With Namibia’s economic development in mind, this article aims to give diverse views on the country’s energy mix and NDC initiatives.
In short, Namibia is in a position to benefit economically because of its negligible greenhouse emissions.
According to the UN, NDCs – nationally determined contributions on climate change – embody the efforts of each country to reduce national emissions and adapt to the impact of climate change.
Greenhouse gases (GHGs) are gases in the Earth’s atmosphere that trap heat, such as carbon dioxide (CO2, 79%), methane (16%), nitrous oxides (6%), and fluorinated gases (3%).
The United Nations (UN) defines ‘NetZero’ as a concept to cut GHG emissions to as close to zero as possible, with any remaining emissions re-absorbed from the atmosphere by oceans, forests, etc.
To keep global warming to no more than 1,5°C warmer than in the late 1800s (preindustrial level), as called for in the Paris Agreement, emissions need to be reduced by 45% by 2030 and to reach NetZero by 2050.
The Glasgow Climate Pact called on all countries to strengthen the 2030 targets in their NDCs, thus Namibia committed to reduce its GHG emissions by at least 91% (of which 77% is unconditional) of its business as usual scenario by 2030.
Namibia’s share of global GHG emissions is currently only 0.04% and is classified as a net carbon sink country (it absorbs more GHGs than it emits).
NetZero carbon emissions can be achieved through a combination of emission reduction and emission removals – a process known as decarbonation.
Namibia has set plans to increase our share of renewable energy in the energy mix.
‘Energy mix’ refers to the combination of nonrenewable (e.g. oil, natural gas and coal) and renewable (e.g. bioenergies, hydro, wind, solar) used to meet energy needs in each geographic region.
Our government estimates that approximately US$5,33 billion (about N$99,6 billion at the current exchange rate) will be mobilised, mostly through multilateral financing mechanisms such as the Green Climate Fund and Global Environment Facility, to enable the implementation of NDCs.
Planting more trees for a process called carbon sequestration by photosynthesis and storage in plants seems a favourable mitigation, among others.
Institutions like Unam are responding by integrating solar energy in their energy mix.
Novel research such as that conducted by the Kelp Foundation and Unam on carbon stock stored in kelp buried by sea sediments is worth championing towards our NetZero strategy.
Direct air capture (DAC), a technology that removes carbon dioxide (CO2) from the atmosphere, has been described in scientific literature.
High-powered DAC fans are used to draw air into a processing facility where the CO2 is separated through a series of chemical reactions.
Geologic sequestration is then often used – where CO2 is injected in deep and favourable rock units for long-term storage.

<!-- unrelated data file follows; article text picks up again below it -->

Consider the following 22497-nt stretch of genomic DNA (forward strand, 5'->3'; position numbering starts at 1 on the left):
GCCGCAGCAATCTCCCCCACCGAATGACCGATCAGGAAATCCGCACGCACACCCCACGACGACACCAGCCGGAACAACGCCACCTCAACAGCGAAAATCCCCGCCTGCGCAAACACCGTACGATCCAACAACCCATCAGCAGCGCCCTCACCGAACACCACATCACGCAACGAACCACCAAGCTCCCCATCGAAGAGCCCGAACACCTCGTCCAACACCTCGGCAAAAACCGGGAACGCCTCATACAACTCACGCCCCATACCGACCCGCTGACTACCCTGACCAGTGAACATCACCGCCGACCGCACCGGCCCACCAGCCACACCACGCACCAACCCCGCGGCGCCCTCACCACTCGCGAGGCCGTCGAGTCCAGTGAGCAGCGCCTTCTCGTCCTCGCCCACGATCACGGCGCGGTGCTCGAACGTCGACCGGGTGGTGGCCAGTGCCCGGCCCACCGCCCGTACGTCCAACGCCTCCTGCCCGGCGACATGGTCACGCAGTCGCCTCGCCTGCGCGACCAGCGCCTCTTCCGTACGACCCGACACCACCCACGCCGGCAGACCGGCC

Therefore, research funding is needed to characterise the geological ability of our sedimentary basins and to build human capacity in the fields of geology, seismology, fluid characterisation, well engineering and reservoir modelling for CO2 storage purposes.
Given Namibia’s negligible contribution to global GHG emissions, we believe that devoting limited resources to GHG reduction should be within an economic context.
Public debt has risen to an historic high (around 70% of GDP), and we must be economically intentional in our NDC approaches beyond short-term employment, healthier air and cleaner water.
We need to increase government revenue and improve our borrowing ability.
We can readily attract foreign direct funds through selling carbon credits because of our insignificant CO2 global emissions and carbon sink rating.
Carbon credits, also known as carbon offsets, are permits that allow the owner to emit a certain amount of CO2 or other GHG.
Carbon offsets help private companies reach their target of NetZero without having to limit their own emissions.
Through the carbon credit system, they pay other countries or communities who have avoided carbon emissions such as Namibia.
Research and innovation can still be used to strengthen the climate obligations in our NDCs.
In terms of the Paris Agreement, Namibia doesn’t produce nearly enough global emissions to preclude plausible economic expansion.
Instead of just aggressively complying with a treaty when our global emissions are negligible, the government should formulate a strong carbon market policy framework, carbon market process flows, and capacity-building initiatives for both public and private actors.
This will allow the country to benefit from our NDC strategies.